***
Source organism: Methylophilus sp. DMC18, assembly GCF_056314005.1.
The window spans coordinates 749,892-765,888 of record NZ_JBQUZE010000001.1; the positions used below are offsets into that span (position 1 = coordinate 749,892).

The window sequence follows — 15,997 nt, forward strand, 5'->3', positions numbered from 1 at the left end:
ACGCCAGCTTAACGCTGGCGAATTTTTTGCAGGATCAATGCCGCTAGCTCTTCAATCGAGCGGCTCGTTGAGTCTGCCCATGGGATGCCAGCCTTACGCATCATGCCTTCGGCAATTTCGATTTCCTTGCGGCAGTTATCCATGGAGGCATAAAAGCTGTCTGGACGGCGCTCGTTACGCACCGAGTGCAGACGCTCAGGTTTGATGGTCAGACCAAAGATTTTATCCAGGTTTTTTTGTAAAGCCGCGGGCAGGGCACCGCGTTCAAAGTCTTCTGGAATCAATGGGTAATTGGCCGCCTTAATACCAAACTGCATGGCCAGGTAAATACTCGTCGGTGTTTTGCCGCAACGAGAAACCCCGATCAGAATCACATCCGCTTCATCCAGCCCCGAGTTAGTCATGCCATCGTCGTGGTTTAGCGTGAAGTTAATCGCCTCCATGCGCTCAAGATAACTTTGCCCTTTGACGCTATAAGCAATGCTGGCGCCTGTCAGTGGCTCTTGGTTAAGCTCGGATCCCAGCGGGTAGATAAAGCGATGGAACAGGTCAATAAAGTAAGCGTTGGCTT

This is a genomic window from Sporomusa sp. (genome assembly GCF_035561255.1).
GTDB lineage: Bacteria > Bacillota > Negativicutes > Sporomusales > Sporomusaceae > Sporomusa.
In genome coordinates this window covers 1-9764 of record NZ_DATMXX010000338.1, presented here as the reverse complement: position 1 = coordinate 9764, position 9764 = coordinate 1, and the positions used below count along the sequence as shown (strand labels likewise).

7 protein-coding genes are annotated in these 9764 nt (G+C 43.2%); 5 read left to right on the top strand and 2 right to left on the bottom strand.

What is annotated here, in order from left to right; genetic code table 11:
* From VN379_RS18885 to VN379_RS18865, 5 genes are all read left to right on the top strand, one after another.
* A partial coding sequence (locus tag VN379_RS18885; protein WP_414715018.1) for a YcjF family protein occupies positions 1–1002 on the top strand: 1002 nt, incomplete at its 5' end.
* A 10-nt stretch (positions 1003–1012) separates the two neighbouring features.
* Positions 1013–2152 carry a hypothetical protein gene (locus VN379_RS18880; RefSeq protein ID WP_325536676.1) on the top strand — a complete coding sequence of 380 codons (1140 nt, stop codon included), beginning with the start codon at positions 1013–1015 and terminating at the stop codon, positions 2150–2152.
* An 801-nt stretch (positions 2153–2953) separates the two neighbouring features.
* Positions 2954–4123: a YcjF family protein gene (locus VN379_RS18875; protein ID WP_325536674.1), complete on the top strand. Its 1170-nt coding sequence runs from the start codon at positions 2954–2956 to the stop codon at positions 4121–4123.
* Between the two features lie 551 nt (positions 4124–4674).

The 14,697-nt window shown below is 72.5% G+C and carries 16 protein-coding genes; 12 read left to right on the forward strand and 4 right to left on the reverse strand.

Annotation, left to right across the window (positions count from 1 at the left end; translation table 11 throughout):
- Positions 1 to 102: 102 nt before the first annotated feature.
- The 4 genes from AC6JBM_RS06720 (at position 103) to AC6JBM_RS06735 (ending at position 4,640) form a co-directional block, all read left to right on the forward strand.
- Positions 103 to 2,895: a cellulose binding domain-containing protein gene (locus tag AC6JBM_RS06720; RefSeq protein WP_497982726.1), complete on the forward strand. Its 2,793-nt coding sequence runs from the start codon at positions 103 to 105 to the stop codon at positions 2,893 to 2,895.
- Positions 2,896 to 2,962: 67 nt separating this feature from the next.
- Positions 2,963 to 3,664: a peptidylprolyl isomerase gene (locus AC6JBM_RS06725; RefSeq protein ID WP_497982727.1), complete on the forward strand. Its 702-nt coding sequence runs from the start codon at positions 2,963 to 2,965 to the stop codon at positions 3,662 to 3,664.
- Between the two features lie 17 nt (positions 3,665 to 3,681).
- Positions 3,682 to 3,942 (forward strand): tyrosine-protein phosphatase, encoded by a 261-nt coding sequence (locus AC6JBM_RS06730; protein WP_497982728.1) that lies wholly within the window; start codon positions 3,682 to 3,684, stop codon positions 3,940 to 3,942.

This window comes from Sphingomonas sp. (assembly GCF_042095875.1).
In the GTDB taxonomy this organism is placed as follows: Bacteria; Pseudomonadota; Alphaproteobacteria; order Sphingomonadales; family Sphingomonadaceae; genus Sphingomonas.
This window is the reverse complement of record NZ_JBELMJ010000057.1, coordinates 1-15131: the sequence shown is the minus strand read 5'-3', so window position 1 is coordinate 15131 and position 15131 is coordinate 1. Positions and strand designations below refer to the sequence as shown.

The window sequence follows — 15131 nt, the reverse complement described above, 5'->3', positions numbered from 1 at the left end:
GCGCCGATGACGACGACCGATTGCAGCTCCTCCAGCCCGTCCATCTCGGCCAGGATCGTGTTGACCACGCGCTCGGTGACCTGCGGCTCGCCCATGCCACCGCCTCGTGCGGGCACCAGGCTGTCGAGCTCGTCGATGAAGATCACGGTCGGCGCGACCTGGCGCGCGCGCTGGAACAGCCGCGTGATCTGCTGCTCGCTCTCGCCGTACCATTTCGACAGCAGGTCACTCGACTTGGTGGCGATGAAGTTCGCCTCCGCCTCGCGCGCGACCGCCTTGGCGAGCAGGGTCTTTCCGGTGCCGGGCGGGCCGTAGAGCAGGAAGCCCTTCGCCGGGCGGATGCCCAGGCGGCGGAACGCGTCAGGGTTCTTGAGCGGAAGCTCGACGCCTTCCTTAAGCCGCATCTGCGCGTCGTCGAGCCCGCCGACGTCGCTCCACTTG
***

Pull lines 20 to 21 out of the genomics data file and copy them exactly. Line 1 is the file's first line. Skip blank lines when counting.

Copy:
- The 4 genes from AC6JBM_RS06720 (at position 103) to AC6JBM_RS06735 (ending at position 4,640) form a co-directional block, all read left to right on the forward strand.
- Positions 103 to 2,895: a cellulose binding domain-containing protein gene (locus tag AC6JBM_RS06720; RefSeq protein WP_497982726.1), complete on the forward strand. Its 2,793-nt coding sequence runs from the start codon at positions 103 to 105 to the stop codon at positions 2,893 to 2,895.